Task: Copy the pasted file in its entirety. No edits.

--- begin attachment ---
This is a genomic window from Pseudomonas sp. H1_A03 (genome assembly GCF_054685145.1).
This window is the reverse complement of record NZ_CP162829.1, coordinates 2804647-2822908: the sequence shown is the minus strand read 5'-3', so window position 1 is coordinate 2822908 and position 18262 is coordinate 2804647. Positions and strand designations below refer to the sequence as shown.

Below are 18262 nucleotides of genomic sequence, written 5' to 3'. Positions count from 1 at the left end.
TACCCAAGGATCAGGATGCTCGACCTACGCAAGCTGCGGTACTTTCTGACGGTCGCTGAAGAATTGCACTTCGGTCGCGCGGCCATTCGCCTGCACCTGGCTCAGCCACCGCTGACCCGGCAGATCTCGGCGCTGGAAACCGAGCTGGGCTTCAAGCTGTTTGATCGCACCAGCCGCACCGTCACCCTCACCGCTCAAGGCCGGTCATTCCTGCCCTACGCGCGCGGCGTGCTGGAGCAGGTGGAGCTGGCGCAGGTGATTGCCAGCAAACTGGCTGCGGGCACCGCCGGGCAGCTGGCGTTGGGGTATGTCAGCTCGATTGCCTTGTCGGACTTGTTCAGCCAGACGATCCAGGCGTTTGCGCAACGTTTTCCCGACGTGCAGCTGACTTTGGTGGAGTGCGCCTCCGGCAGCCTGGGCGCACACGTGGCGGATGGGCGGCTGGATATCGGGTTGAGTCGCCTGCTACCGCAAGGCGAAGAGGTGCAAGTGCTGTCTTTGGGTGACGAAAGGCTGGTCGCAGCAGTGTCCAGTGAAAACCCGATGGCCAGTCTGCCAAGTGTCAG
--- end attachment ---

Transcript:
This is a genomic window from Pseudomonas sp. H1_A03 (genome assembly GCF_054685145.1).
This window is the reverse complement of record NZ_CP162829.1, coordinates 2804647-2822908: the sequence shown is the minus strand read 5'-3', so window position 1 is coordinate 2822908 and position 18262 is coordinate 2804647. Positions and strand designations below refer to the sequence as shown.

Below are 18262 nucleotides of genomic sequence, written 5' to 3'. Positions count from 1 at the left end.
TACCCAAGGATCAGGATGCTCGACCTACGCAAGCTGCGGTACTTTCTGACGGTCGCTGAAGAATTGCACTTCGGTCGCGCGGCCATTCGCCTGCACCTGGCTCAGCCACCGCTGACCCGGCAGATCTCGGCGCTGGAAACCGAGCTGGGCTTCAAGCTGTTTGATCGCACCAGCCGCACCGTCACCCTCACCGCTCAAGGCCGGTCATTCCTGCCCTACGCGCGCGGCGTGCTGGAGCAGGTGGAGCTGGCGCAGGTGATTGCCAGCAAACTGGCTGCGGGCACCGCCGGGCAGCTGGCGTTGGGGTATGTCAGCTCGATTGCCTTGTCGGACTTGTTCAGCCAGACGATCCAGGCGTTTGCGCAACGTTTTCCCGACGTGCAGCTGACTTTGGTGGAGTGCGCCTCCGGCAGCCTGGGCGCACACGTGGCGGATGGGCGGCTGGATATCGGGTTGAGTCGCCTGCTACCGCAAGGCGAAGAGGTGCAAGTGCTGTCTTTGGGTGACGAAAGGCTGGTCGCAGCAGTGTCCAGTGAAAACCCGATGGCCAGTCTGCCAAGTGTCAG